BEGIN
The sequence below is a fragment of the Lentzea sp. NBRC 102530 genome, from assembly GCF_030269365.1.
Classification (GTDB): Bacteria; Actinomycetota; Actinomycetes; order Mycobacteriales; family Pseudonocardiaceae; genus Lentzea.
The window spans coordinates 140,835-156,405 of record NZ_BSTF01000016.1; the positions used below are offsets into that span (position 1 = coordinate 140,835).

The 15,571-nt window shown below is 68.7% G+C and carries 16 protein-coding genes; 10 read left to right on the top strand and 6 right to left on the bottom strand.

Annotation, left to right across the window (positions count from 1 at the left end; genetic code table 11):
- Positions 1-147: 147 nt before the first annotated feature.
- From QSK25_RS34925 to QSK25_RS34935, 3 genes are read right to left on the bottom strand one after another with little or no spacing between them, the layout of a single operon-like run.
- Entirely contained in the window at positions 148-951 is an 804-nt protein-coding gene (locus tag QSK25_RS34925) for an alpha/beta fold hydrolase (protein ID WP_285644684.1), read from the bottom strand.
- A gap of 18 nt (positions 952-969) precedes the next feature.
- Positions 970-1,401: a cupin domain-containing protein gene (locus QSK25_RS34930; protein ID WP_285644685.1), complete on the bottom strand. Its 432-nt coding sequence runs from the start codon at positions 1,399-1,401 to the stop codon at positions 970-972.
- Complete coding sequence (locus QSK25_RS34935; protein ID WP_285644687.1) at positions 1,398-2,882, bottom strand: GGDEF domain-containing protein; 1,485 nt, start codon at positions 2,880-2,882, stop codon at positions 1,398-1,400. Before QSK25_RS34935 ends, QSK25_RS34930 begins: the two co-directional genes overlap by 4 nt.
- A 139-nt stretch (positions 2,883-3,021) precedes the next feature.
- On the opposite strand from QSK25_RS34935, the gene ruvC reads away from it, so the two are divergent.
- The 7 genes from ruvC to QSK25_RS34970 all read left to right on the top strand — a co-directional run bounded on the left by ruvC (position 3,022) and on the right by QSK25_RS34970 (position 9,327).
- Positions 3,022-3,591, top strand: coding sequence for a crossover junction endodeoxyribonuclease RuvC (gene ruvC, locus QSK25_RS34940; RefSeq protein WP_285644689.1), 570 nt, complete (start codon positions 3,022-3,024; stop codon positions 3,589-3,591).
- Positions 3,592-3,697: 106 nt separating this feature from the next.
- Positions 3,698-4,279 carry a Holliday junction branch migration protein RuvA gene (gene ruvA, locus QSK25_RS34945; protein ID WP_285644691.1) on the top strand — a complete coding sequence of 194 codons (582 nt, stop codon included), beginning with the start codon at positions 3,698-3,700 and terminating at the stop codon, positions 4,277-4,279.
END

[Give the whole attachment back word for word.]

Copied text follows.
The sequence below is a fragment of the Lentzea sp. NBRC 102530 genome, from assembly GCF_030269365.1.
Classification (GTDB): Bacteria; Actinomycetota; Actinomycetes; order Mycobacteriales; family Pseudonocardiaceae; genus Lentzea.
The window spans coordinates 140,835-156,405 of record NZ_BSTF01000016.1; the positions used below are offsets into that span (position 1 = coordinate 140,835).

The 15,571-nt window shown below is 68.7% G+C and carries 16 protein-coding genes; 10 read left to right on the top strand and 6 right to left on the bottom strand.

Annotation, left to right across the window (positions count from 1 at the left end; genetic code table 11):
- Positions 1-147: 147 nt before the first annotated feature.
- From QSK25_RS34925 to QSK25_RS34935, 3 genes are read right to left on the bottom strand one after another with little or no spacing between them, the layout of a single operon-like run.
- Entirely contained in the window at positions 148-951 is an 804-nt protein-coding gene (locus tag QSK25_RS34925) for an alpha/beta fold hydrolase (protein ID WP_285644684.1), read from the bottom strand.
- A gap of 18 nt (positions 952-969) precedes the next feature.
- Positions 970-1,401: a cupin domain-containing protein gene (locus QSK25_RS34930; protein ID WP_285644685.1), complete on the bottom strand. Its 432-nt coding sequence runs from the start codon at positions 1,399-1,401 to the stop codon at positions 970-972.
- Complete coding sequence (locus QSK25_RS34935; protein ID WP_285644687.1) at positions 1,398-2,882, bottom strand: GGDEF domain-containing protein; 1,485 nt, start codon at positions 2,880-2,882, stop codon at positions 1,398-1,400. Before QSK25_RS34935 ends, QSK25_RS34930 begins: the two co-directional genes overlap by 4 nt.
- A 139-nt stretch (positions 2,883-3,021) precedes the next feature.
- On the opposite strand from QSK25_RS34935, the gene ruvC reads away from it, so the two are divergent.
- The 7 genes from ruvC to QSK25_RS34970 all read left to right on the top strand — a co-directional run bounded on the left by ruvC (position 3,022) and on the right by QSK25_RS34970 (position 9,327).
- Positions 3,022-3,591, top strand: coding sequence for a crossover junction endodeoxyribonuclease RuvC (gene ruvC, locus QSK25_RS34940; RefSeq protein WP_285644689.1), 570 nt, complete (start codon positions 3,022-3,024; stop codon positions 3,589-3,591).
- Positions 3,592-3,697: 106 nt separating this feature from the next.
- Positions 3,698-4,279 carry a Holliday junction branch migration protein RuvA gene (gene ruvA, locus QSK25_RS34945; protein ID WP_285644691.1) on the top strand — a complete coding sequence of 194 codons (582 nt, stop codon included), beginning with the start codon at positions 3,698-3,700 and terminating at the stop codon, positions 4,277-4,279.